9 The Clientele – Losing Haringey – The area between the Haringey Ladder and Tottenham has not exactly offered rich picking for songwriters, but then Alasdair MacLean is not your average tunesmith. Losing Haringey has all the usual Clientele trademarks, Byrdsie guitar, gentle rhythm and breathy vocal, but this features a rather bizarre monologue about a summer’s night out that weirdly morphs into a 1980s photo. For me, The Clientele are the London band of the moment. Their wistful, melancholic, wonderfully romantic tunes make me think of things like first dates spent kicking leaves around London parks. Almost all their stuff is amazing. Last FM

10 Mike Proctor – Mr Commuter – The bloke who wrote this went on to pen the theme tune to Rupert the Bear, but don’t hold that against him For many years a cult classic only know to few British psych heads, Mr Commuter finally got a proper release this year on a collection of EMI psychedelic called Songs For Insane Times. The whole album is amazing, but Mr Commuter, which is a fuzz guitar driven Ray Davies-esque poke at the ‘regimental soldiers who march into the city each day, is a real stand out and to these ears at least, one of the best 60s London tunes. Track

Usual suspects

11 The Jam – Strange Town – Or we could have chosen Tube Station or Wardour Street or even The Planner’s Dream Goes Wrong. Vid

12 Billy Bragg – You Woke up My neighbourhood – Contains a line that always warms this North Londoner’s heart – ‘beneath the Seven Sisters stars.’ Plenty of other London songs in the Bragg canon including the great travelogue A13 Trunk Road to the sea. Vid

13 Squeeze – Up the Junction – Chronicled south London like no other band. Many great London tunes. ‘I never though it would happen with me and a girl from Clapham,’ is one of my favourite opening lines to a song ever. Vid

14 Madness – Driving in my car – One of the few references to Muswell Hill in a pop song. They mentioned Camden a few times, too. Vid

15 Morrissey – Come Back to Camden – Lots of London references for a Manc. This one nips it for the ‘tea with the taste of the Thames ‘line.

16 St Etienne – Mario’s Café – Blimey – Where do you start? London Belongs to Me on Foxbase Alpha is dripping with cool London references, while Teenage Winter from Tales From Turnpike House highlights a more melancholy side of city life. However this song, named after a Kentish Town café by the old swimming pool, just pinches it. It even spawned an excellent compilation album. Vid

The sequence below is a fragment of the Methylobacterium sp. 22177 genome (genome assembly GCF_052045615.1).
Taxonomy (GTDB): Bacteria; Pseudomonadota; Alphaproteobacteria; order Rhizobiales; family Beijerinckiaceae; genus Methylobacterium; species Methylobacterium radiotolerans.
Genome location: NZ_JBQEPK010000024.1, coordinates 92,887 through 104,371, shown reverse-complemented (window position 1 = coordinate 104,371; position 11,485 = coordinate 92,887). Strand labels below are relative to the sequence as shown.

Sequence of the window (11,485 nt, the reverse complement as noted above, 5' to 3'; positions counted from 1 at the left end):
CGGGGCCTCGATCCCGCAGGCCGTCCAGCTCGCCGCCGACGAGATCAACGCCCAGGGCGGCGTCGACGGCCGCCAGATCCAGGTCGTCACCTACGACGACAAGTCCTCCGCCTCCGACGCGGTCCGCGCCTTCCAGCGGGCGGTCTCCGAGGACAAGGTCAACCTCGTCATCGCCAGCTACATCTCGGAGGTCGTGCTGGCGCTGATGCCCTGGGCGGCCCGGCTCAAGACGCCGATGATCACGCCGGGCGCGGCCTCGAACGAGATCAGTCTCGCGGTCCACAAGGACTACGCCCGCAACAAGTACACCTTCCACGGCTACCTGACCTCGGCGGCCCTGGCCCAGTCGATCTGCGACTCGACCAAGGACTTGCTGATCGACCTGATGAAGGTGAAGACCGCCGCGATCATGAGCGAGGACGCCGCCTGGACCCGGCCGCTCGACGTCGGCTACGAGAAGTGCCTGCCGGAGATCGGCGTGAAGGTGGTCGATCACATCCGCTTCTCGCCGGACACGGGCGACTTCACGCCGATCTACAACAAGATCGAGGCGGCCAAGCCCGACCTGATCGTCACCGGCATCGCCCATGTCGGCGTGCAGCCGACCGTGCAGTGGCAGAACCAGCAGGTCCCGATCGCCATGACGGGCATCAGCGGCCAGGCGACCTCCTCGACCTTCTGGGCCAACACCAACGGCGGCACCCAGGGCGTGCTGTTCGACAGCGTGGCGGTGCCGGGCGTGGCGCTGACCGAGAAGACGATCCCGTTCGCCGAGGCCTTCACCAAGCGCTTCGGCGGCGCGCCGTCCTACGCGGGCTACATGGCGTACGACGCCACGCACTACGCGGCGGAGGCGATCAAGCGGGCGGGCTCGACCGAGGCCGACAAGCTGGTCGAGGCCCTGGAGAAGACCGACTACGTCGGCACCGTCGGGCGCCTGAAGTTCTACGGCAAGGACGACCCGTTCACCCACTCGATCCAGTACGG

17 The Clash – London Calling – They are to West London what Squeeze and Madness are to north and south respectively. In a radio poll a couple of years back, this came second as Londoners’ favourite song, beaten only by Waterloo Sunset. Vid

18 David Bowie –London Boys – A classic naïve-young-suburbanite-comes-up-to-London-meets-girls-boys-drugs-etc-type song. Recorded around the time of his first album which I think is one of his greatest achievements. Vid

19 Elvis Costello – I don’t want to go to Chelsea – Neither do I. Vid

20 Carter USM – The Only living boy in New Cross – The band made a career out of cheap London based puns. Good tunes though. Vid

Cult classics

21 Robyn Hitchcock – 1974 – Hitchcock’s songs boast loads of obscure London references (Hogarth roundabout, festival pier, and Clerkenwell bound buses all appear in his music). This brilliant but understated song from a late 90s live album wins, for being one of the few tracks to name check the Archway Road. Vid

22 The Nips – Gabrielle – This is Shane McGowan in his moddie power-pop days, before he ditched his Union Jack waistcoat and had a Saint Patrick style makeover . Includes the immortal line (immortal for N16 dwellers anyhow) took the 73 to the city. Vid

23 Rosie Taylor Project – London Pleasures – Really lovely tune, which hints at early Belle & Sebastian from the Leeds band’s great new-ish album. Last FM

24 Hefner – Painting and Kissing – Hefner’s main man, Darren Hayman has written many fine London tunes. This one makes the cut for its comparing of north and east London and the way it manages to make Holloway Road feel like a romantic place. Last FM

25 The Real Tuesday Weld – I loved London when I was in love with you. The guy is obsessed with London; great pop tunes and antique 30s style samples, which I think makes him among the coolest men in the capital. Vid

26 Cathy Dennis – West End Pad – From the ill-fated, but really very enjoyable, Brit pop album Am I the Kinda Girl. West End Pad is the highlight, but the album also contains a very cool version of Waterloo Sunset. Vid

27 My Life Story – Angel – Jake Shillingford apparently wrote MLS’ first album Mornington Crescent while working in clubs in Camden. Not sure if he had N1 in kind when he wrote this, but it is an amazing ballad with strings to die for and a wonderful, fat lady singing finale. Last FM